Recent efforts to find body-support structures with ideal uniform pressure distribution have resulted in development of liquid support structures generally classified as floatation systems. The most common floatation system, is formed of a flexible bladder filled with a non-compressible liquid, usually water. Such a system equally distributes pressure over all areas of the body in contact with the support structure. However, to provide sufficient support for the average human body, requires a structure of about 1500 pounds in weight. In a structure of this size, motion of the water within the bladder can be objectionable. Another drawback to the use of floatation systems is that the water within the bladder, being stagnate, promotes growth of bacteria which may necessitate the laborious task of periodically emptying the bladder and refilling it with fresh water.

In order to reduce both the weight and motion of the water-containing floatation system, organic fluid-like gells of increased viscosity (with respect to water) have been used, as taught by U.S. Pat. Nos. 3,308,491; 3,548,420; and 3,737,930. The use of gells of increased viscosity will reduce motion within the bladder and will enable an equivalent amount of support to be produced with a reduced quantity of liquid. Organic substances are, however, relatively costly. Further, they are subject to deterioration after a period of time, and replacing the gel presents significant problems not found in standard water-containing floatation system.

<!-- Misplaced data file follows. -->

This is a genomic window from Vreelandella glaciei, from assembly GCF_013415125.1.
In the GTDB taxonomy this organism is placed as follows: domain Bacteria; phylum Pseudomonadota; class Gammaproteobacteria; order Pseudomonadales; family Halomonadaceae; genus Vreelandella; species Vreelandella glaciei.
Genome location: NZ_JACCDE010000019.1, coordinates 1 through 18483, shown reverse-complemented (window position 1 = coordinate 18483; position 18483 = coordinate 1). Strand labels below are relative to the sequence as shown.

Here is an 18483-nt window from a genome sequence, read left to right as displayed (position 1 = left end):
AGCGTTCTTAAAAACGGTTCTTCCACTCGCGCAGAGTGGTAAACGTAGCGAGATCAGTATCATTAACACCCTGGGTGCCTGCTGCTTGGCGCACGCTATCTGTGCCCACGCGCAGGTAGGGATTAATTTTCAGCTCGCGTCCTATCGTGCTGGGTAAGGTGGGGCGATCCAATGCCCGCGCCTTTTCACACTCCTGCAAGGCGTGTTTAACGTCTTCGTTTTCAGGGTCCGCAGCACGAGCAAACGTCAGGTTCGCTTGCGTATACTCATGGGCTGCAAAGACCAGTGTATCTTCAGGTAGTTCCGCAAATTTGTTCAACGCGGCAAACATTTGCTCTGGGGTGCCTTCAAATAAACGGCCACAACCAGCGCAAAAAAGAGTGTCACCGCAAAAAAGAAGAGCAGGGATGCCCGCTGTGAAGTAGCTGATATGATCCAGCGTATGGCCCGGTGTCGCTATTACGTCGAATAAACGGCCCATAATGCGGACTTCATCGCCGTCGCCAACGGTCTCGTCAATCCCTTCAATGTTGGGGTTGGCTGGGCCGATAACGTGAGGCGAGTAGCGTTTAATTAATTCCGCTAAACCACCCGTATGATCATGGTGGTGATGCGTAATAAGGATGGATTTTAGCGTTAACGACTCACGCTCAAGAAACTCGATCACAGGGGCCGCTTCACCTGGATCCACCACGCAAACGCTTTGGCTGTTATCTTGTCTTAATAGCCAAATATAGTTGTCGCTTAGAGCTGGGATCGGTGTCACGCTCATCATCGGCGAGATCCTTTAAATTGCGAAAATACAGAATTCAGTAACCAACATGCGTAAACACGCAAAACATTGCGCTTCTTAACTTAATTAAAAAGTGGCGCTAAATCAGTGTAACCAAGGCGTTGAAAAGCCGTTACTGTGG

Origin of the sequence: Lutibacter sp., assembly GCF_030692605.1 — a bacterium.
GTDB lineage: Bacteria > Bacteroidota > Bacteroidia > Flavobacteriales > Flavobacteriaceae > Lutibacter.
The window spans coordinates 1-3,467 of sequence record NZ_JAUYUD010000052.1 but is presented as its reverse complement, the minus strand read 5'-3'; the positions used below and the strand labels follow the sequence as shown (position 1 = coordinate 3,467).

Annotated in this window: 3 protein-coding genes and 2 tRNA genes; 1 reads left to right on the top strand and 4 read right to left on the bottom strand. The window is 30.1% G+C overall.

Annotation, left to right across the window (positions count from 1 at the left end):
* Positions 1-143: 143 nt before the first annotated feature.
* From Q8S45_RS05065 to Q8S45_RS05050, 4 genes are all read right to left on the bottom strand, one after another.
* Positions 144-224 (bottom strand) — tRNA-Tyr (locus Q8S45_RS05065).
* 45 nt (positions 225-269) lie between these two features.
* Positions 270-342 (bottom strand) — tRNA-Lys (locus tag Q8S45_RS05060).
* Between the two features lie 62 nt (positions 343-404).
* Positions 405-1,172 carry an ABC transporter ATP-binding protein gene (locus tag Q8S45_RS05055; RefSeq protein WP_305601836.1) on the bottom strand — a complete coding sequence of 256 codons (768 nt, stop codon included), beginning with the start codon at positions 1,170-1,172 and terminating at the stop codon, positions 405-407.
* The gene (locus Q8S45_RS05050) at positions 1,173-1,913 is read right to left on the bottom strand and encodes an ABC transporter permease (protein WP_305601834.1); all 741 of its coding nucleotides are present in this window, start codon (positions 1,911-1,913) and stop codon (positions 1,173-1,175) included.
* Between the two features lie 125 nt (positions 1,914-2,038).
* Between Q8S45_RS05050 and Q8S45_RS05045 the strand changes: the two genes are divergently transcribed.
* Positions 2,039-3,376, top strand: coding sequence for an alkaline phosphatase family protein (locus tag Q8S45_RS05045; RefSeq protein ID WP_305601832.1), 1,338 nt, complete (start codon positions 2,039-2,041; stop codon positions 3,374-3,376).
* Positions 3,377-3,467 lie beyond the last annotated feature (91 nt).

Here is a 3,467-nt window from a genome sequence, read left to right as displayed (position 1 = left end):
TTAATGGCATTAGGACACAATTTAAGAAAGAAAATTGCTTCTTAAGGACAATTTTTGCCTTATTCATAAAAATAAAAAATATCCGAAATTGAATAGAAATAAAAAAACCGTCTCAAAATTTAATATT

It is the purpose of this invention to provide an effective body-support floatation system of reduced weight which is not subject to deterioration. The proposed body-support floatation system utilizes a reversible gelatinizing agent added to water within a flexible bladder. Further, a fungicide is added to the gel to inhibit bacterial growth which otherwise causes deterioration of the gel. As the gelatinizing agent is reacted with the water, the mixture is aspirated so as to carry the mixing of the gelatinizing agent and the water to completion and, to entrap air in the gel to reduce the amount of gel required to fill the bladder with a proportionate reduction in weight.


The floatation system of this invention includes a flexible bladder configured to support either an entire human body or a portion thereof. The bladder may be composed of a latex rubber or any suitable synthetic elastomeric material, providing it is compatible with the gel to be encased thereby. A suitable filler opening is provided in the bladder to enable the bladder to be filled (or emptied) with a liquid and a reversible gelatinizing agent. To form the gel of this floatation system, the gelatinizing agent and fungicide are directed into the flexible bladder. The bladder is then filled with a liquid, such as water from, for example, a common garden hose. When the liquid contacts the gelatinizing agent it begins to swell and increase in viscosity. Although the force of the liquid as it enters the bladder may cause some turbulence for mixing, to insure complete reaction of the gelatinizing agent with the liquid, the mixture is aspirated by any known mechanical or electro-mechanical type aspirator. During aspiration, air bubbles are encapsulated in suspension within the resulting gel. The trapped air aids in filling the space within the bladder thus reducing the amount of gel requied to fill the bladder, with a proportionate reduction in the weight of the floatation system. The air bubbles also increase the heat transfer properties of the gel.